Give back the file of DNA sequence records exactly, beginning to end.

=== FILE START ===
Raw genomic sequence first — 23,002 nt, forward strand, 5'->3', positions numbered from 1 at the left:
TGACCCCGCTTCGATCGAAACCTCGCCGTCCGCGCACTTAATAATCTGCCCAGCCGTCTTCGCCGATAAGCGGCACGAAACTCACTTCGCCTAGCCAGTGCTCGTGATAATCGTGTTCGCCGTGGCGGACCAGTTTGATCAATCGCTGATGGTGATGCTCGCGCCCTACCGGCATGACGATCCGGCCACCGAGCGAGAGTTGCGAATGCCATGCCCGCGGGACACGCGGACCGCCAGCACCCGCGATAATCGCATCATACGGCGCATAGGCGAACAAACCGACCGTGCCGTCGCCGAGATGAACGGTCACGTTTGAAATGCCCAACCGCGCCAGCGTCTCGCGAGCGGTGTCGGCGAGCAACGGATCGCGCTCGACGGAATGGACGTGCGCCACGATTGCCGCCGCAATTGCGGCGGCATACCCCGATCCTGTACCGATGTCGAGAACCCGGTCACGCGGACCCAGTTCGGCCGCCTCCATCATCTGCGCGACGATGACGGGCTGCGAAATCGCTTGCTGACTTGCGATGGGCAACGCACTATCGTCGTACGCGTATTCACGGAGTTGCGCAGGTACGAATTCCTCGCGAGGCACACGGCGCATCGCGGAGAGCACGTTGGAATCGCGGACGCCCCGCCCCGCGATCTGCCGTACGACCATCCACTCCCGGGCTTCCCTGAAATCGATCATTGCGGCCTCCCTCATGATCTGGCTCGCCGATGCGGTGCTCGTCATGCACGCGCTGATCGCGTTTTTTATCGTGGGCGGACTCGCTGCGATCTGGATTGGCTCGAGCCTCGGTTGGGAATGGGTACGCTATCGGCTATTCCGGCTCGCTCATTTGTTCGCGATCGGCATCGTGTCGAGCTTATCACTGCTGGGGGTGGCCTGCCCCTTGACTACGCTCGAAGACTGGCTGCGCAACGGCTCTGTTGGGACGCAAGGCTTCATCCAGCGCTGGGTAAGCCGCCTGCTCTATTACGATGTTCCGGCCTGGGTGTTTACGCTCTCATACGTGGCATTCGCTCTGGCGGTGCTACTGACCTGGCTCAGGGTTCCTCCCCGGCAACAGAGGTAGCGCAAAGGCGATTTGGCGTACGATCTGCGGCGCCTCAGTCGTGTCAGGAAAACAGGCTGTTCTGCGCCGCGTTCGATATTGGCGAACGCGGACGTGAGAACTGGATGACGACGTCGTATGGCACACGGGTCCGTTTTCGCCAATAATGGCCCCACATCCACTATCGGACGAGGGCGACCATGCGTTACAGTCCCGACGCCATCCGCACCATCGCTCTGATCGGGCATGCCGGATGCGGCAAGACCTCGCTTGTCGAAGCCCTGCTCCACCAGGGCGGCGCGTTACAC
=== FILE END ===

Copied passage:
Raw genomic sequence first — 23,002 nt, forward strand, 5'->3', positions numbered from 1 at the left:
TGACCCCGCTTCGATCGAAACCTCGCCGTCCGCGCACTTAATAATCTGCCCAGCCGTCTTCGCCGATAAGCGGCACGAAACTCACTTCGCCTAGCCAGTGCTCGTGATAATCGTGTTCGCCGTGGCGGACCAGTTTGATCAATCGCTGATGGTGATGCTCGCGCCCTACCGGCATGACGATCCGGCCACCGAGCGAGAGTTGCGAATGCCATGCCCGCGGGACACGCGGACCGCCAGCACCCGCGATAATCGCATCATACGGCGCATAGGCGAACAAACCGACCGTGCCGTCGCCGAGATGAACGGTCACGTTTGAAATGCCCAACCGCGCCAGCGTCTCGCGAGCGGTGTCGGCGAGCAACGGATCGCGCTCGACGGAATGGACGTGCGCCACGATTGCCGCCGCAATTGCGGCGGCATACCCCGATCCTGTACCGATGTCGAGAACCCGGTCACGCGGACCCAGTTCGGCCGCCTCCATCATCTGCGCGACGATGACGGGCTGCGAAATCGCTTGCTGACTTGCGATGGGCAACGCACTATCGTCGTACGCGTATTCACGGAGTTGCGCAGGTACGAATTCCTCGCGAGGCACACGGCGCATCGCGGAGAGCACGTTGGAATCGCGGACGCCCCGCCCCGCGATCTGCCGTACGACCATCCACTCCCGGGCTTCCCTGAAATCGATCATTGCGGCCTCCCTCATGATCTGGCTCGCCGATGCGGTGCTCGTCATGCACGCGCTGATCGCGTTTTTTATCGTGGGCGGACTCGCTGCGATCTGGATTGGCTCGAGCCTCGGTTGGGAATGGGTACGCTATCGGCTATTCCGGCTCGCTCATTTGTTCGCGATCGGCATCGTGTCGAGCTTATCACTGCTGGGGGTGGCCTGCCCCTTGACTACGCTCGAAGACTGGCTGCGCAACGGCTCTGTTGGGACGCAAGGCTTCATCCAGCGCTGGGTAAGCCGCCTGCTCTATTACGATGTTCCGGCCTGGGTGTTTACGCTCTCATACGTGGCATTCGCTCTGGCGGTGCTACTGACCTGGCTCAGGGTTCCTCCCCGGCAACAGAGGTAGCGCAAAGGCGATTTGGCGTACGATCTGCGGCGCCTCAGTCGTGTCAGGAAAACAGGCTGTTCTGCGCCGCGTTCGATATTGGCGAACGCGGACGTGAGAACTGGATGACGACGTCGTATGGCACACGGGTCCGTTTTCGCCAATAATGGCCCCACATCCACTATCGGACGAGGGCGACCATGCGTTACAGTCCCGACGCCATCCGCACCATCGCTCTGATCGGGCATGCCGGATGCGGCAAGACCTCGCTTGTCGAAGCCCTGCTCCACCAGGGCGGCGCGTTACAC